This vibrating weight-loss pill seems to work—in pigs

So far this “electroceutical” has only been tested in a handful of young Yorkshire pigs, but with promising results. According to a new paper in Science Advances, the six pigs that were given the pill ate 40% less than swine that received a placebo over the course of two weeks. That’s roughly what the team expected, but “we were very surprised when it had such a consistent effect,” says Shriya Srinivasan, a biomedical engineer at Harvard and one of the study’s authors. The pigs didn’t lose weight—they were still growing—but the animals that received the vibrating capsule didn’t gain as much weight as the control group. 

The capsule, called the Vibratory Ingestible BioElectronic Stimulator (VIBES), mimicked the effects of a full stomach in other ways, too. After the pill started buzzing, insulin levels in the swine rose and levels of the hunger hormone ghrelin fell, just as they do when the stomach expands after a large meal.

Carlos Campos, a neuroscientist at the University of Washington who studies signaling between the gut and the brain, says the technology is impressive. “There’s quite a bit of engineering that went into making this vibrating pill,” he says. Here’s how it works: When the capsule hits stomach acid, the outer gelatinous membrane dissolves, releasing a spring-loaded pogo pin that completes an electrical circuit. That pin activates a battery-powered motor that drives the vibrations, which last for about half an hour. The vibrations trigger the stretch receptors, which give the brain “an illusory satiety effect,” Srinivasan says. And if you feel full, you might eat less. 

Even with new, more effective weight-loss medications, Campos says, there is still a need for new therapies to address the obesity epidemic. Wegovy and Zepbound injections are expensive, and studies suggest people will need to take them indefinitely to keep the weight off. “With mechanical stimulation, you can decide when to use it, when not to use it. You have a lot better control of how the stimulus is given,” he says.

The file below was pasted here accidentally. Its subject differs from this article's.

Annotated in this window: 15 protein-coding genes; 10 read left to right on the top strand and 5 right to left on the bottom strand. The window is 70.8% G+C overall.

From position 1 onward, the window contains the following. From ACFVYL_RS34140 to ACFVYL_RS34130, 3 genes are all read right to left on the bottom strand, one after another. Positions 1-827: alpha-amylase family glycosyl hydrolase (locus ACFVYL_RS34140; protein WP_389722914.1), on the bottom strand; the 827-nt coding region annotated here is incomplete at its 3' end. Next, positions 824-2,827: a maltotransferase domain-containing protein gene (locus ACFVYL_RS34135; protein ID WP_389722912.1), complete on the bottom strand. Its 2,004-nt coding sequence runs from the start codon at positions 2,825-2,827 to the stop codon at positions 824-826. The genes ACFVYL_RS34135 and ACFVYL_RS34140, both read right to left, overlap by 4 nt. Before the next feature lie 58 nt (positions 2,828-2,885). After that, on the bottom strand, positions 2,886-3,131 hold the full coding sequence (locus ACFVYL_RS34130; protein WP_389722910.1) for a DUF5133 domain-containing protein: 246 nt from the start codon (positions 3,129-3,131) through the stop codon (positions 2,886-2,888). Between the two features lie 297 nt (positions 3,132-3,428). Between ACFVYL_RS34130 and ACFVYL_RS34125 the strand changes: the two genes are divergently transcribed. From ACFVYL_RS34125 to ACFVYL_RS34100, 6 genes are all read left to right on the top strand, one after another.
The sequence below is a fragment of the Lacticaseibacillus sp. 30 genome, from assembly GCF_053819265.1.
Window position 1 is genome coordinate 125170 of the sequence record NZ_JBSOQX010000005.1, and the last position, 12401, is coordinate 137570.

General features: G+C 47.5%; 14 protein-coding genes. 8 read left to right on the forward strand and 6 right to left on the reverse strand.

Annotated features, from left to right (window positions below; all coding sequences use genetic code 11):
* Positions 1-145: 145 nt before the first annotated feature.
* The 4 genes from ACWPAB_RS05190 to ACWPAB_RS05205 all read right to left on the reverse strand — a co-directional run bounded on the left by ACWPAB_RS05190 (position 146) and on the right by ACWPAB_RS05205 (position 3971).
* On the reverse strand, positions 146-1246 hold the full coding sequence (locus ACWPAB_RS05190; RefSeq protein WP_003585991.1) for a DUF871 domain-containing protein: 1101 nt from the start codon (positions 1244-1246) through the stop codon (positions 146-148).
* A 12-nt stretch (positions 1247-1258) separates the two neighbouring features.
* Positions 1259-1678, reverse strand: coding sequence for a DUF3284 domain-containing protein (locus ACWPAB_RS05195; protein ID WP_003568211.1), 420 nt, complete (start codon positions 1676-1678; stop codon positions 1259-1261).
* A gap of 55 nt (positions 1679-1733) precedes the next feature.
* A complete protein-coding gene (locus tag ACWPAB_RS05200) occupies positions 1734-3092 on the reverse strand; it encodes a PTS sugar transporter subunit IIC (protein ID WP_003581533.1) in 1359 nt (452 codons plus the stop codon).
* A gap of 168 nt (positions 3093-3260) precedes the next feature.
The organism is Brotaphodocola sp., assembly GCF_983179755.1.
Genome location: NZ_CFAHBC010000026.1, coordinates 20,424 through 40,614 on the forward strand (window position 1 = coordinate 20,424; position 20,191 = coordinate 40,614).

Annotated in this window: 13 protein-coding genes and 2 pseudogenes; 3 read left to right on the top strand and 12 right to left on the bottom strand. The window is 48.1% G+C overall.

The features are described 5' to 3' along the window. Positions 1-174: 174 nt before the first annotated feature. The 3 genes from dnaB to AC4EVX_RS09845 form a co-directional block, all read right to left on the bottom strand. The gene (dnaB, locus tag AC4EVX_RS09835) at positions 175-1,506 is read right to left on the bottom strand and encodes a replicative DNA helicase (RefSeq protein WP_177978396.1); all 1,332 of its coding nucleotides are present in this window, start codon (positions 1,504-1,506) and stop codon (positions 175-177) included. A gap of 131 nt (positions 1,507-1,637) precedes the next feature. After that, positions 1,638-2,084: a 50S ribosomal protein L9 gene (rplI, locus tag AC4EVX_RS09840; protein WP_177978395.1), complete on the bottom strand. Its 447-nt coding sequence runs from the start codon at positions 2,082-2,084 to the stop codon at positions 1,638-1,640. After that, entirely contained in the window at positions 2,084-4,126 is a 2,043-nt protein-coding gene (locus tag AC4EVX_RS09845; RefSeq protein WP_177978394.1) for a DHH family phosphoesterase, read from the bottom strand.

But there’s a caveat, Campos says. You can’t dupe the brain forever. If it decides those stretch signals aren’t a reliable cue for how much food was consumed, “then the brain might start to use other signals to decide how much to eat,” he says. “We don’t know how long that trick is going to work.”

The researchers envision that people would take the VIBES pill about 20 or 30 minutes before each meal. In pigs at least, the capsule seemed safe, vibrating at a level that Srinivasan said was gentler than an electric toothbrush. “We didn’t see any nausea, vomiting, bloating—nothing like that,” she says. But the experiment didn’t entirely mimic the way VIBES might be used in humans. Pigs are bad at swallowing pills without biting or chewing, so the researchers placed the pill in the animals’ stomachs through a feeding tube. The capsules were tied to an external battery and activated before the pigs got their twice-daily serving of food pellets.  

If this ever makes it to humans, people would be ingesting multiple bioelectric capsules each day. The animals managed to safely clear a single capsule in four days, on average, but “we don’t know what the effect will be in humans,” Srinivasan says. The pills might pass through the body faster.

Srinivasan hopes they might be able to test that in a year or two. The VIBES technology doesn’t use any expensive materials, so the team expects it could be mass-manufactured for a dollar or less per pill. “The fact that it is a pill makes it accessible to the populations of the world that can’t afford these other more invasive or costly options that usually are acquired with implants or surgeries,” she adds. “I think it would be extremely affordable for the masses.”